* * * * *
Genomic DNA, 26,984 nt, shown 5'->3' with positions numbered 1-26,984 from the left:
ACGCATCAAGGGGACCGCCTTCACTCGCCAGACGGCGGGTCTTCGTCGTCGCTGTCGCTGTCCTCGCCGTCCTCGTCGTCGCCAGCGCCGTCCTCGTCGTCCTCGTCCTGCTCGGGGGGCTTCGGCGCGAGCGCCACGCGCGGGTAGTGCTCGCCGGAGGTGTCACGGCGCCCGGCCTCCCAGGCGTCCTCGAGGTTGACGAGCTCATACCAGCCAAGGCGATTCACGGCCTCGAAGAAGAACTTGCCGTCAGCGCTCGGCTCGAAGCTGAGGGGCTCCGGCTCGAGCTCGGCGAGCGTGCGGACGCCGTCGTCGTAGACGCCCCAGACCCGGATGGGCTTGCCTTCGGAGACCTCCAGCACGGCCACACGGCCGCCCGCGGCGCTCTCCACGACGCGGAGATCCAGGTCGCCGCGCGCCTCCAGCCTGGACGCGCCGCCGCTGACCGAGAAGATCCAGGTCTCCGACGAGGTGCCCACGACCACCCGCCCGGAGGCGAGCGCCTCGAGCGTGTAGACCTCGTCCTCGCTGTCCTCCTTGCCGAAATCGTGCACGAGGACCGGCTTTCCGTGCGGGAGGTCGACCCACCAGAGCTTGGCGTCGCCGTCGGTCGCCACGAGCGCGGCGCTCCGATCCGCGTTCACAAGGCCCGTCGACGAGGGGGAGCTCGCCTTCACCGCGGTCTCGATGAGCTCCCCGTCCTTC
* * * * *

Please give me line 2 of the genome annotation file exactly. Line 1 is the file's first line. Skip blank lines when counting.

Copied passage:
ACGCATCAAGGGGACCGCCTTCACTCGCCAGACGGCGGGTCTTCGTCGTCGCTGTCGCTGTCCTCGCCGTCCTCGTCGTCGCCAGCGCCGTCCTCGTCGTCCTCGTCCTGCTCGGGGGGCTTCGGCGCGAGCGCCACGCGCGGGTAGTGCTCGCCGGAGGTGTCACGGCGCCCGGCCTCCCAGGCGTCCTCGAGGTTGACGAGCTCATACCAGCCAAGGCGATTCACGGCCTCGAAGAAGAACTTGCCGTCAGCGCTCGGCTCGAAGCTGAGGGGCTCCGGCTCGAGCTCGGCGAGCGTGCGGACGCCGTCGTCGTAGACGCCCCAGACCCGGATGGGCTTGCCTTCGGAGACCTCCAGCACGGCCACACGGCCGCCCGCGGCGCTCTCCACGACGCGGAGATCCAGGTCGCCGCGCGCCTCCAGCCTGGACGCGCCGCCGCTGACCGAGAAGATCCAGGTCTCCGACGAGGTGCCCACGACCACCCGCCCGGAGGCGAGCGCCTCGAGCGTGTAGACCTCGTCCTCGCTGTCCTCCTTGCCGAAATCGTGCACGAGGACCGGCTTTCCGTGCGGGAGGTCGACCCACCAGAGCTTGGCGTCGCCGTCGGTCGCCACGAGCGCGGCGCTCCGATCCGCGTTCACAAGGCCCGTCGACGAGGGGGAGCTCGCCTTCACCGCGGTCTCGATGAGCTCCCCGTCCTTC